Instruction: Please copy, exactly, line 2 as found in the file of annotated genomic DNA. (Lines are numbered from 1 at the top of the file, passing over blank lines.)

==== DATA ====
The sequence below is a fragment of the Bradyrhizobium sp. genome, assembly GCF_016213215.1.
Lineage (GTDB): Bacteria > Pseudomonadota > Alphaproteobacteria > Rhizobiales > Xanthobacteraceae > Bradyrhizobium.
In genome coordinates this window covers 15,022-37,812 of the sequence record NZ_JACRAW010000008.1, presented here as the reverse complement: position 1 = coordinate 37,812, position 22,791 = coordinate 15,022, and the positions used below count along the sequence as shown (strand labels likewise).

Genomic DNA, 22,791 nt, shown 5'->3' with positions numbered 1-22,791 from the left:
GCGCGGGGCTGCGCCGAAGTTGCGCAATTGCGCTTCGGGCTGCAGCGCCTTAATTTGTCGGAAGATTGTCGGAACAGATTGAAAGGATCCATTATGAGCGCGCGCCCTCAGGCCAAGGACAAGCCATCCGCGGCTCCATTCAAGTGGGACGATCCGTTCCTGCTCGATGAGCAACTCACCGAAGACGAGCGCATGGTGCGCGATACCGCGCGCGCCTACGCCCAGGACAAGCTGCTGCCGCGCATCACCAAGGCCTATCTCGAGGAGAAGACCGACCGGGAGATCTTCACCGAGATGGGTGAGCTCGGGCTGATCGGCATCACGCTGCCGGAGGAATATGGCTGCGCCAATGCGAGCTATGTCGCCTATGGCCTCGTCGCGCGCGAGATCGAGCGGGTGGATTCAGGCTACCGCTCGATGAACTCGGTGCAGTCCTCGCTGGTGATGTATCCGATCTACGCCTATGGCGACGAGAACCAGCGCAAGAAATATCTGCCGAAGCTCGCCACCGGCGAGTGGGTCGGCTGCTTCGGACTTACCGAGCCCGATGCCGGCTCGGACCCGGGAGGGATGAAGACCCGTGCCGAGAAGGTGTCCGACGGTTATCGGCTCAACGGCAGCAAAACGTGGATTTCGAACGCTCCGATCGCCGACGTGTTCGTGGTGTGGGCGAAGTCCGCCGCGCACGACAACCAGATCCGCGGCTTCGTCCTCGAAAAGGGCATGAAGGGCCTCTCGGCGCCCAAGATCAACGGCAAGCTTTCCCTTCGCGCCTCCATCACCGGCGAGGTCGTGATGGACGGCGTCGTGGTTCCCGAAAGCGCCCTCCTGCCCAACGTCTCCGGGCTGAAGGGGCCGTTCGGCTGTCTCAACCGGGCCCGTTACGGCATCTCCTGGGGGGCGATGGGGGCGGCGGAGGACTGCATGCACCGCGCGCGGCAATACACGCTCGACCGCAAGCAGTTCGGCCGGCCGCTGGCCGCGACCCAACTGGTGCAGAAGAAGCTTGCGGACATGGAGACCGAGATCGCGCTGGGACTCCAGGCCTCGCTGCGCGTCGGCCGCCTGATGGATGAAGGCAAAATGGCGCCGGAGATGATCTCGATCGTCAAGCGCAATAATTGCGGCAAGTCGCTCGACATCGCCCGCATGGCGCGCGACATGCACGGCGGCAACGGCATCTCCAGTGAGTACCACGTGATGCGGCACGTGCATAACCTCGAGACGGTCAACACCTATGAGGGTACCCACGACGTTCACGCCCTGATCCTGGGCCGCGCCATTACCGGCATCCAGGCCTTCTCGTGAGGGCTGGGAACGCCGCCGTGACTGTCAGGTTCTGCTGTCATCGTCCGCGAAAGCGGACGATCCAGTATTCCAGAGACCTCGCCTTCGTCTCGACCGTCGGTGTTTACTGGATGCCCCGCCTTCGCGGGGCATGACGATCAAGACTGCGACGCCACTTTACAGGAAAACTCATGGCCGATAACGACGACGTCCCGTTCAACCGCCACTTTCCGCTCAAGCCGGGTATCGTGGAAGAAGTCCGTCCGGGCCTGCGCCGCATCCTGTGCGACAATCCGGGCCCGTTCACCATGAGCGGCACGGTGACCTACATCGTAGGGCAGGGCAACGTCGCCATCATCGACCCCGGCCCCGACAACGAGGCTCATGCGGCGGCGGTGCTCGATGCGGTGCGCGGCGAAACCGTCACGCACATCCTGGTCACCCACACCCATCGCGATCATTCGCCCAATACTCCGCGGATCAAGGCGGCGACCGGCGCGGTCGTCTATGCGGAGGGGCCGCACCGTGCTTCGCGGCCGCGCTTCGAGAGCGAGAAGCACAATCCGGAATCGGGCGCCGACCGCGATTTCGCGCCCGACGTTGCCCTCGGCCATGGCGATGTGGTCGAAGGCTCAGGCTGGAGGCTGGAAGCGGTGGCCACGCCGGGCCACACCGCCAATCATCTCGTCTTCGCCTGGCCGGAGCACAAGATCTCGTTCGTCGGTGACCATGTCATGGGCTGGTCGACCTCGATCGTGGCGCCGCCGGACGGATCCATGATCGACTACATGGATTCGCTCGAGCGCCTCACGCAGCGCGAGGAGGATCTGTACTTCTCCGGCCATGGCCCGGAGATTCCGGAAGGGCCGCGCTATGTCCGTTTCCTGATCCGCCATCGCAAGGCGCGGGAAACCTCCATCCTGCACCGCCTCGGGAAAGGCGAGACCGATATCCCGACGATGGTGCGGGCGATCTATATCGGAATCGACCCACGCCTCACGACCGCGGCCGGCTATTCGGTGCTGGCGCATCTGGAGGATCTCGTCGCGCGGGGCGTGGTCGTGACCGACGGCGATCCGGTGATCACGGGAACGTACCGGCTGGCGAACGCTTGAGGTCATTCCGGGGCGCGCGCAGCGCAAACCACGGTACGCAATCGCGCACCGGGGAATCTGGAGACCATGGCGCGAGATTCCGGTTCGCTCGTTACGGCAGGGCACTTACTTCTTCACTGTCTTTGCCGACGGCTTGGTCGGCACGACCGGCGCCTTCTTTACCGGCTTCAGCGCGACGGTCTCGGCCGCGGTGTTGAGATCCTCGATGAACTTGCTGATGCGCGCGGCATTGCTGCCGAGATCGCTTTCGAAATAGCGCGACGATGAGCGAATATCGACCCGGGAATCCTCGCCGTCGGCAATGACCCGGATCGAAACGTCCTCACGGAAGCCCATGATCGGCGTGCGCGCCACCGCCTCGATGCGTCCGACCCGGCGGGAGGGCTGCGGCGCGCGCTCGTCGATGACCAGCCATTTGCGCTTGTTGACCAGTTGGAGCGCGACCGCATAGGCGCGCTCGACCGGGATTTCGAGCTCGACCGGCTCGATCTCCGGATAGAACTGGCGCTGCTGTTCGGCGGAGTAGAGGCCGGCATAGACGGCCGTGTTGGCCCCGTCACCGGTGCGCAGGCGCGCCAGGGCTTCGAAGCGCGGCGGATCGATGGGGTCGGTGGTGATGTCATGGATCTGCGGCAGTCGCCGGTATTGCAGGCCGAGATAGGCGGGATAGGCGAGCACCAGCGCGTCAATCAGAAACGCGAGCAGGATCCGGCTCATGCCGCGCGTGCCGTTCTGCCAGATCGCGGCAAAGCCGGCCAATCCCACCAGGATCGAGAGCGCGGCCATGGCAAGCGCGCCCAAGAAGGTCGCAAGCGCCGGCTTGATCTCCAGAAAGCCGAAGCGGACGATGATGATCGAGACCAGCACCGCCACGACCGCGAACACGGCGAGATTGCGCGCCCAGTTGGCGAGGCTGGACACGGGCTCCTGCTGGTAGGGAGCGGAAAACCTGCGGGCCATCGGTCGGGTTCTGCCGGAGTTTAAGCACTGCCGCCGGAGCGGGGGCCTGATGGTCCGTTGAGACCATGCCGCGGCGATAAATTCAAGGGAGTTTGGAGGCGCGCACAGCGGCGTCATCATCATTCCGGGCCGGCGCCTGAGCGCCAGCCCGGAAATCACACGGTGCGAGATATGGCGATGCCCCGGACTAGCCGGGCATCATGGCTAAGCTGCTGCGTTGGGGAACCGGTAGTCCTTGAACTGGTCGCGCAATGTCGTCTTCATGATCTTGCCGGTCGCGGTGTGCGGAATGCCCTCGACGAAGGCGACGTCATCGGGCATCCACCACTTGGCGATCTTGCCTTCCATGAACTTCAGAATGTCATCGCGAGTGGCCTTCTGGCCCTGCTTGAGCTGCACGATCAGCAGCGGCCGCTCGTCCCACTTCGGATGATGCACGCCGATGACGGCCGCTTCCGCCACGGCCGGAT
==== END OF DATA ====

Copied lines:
Lineage (GTDB): Bacteria > Pseudomonadota > Alphaproteobacteria > Rhizobiales > Xanthobacteraceae > Bradyrhizobium.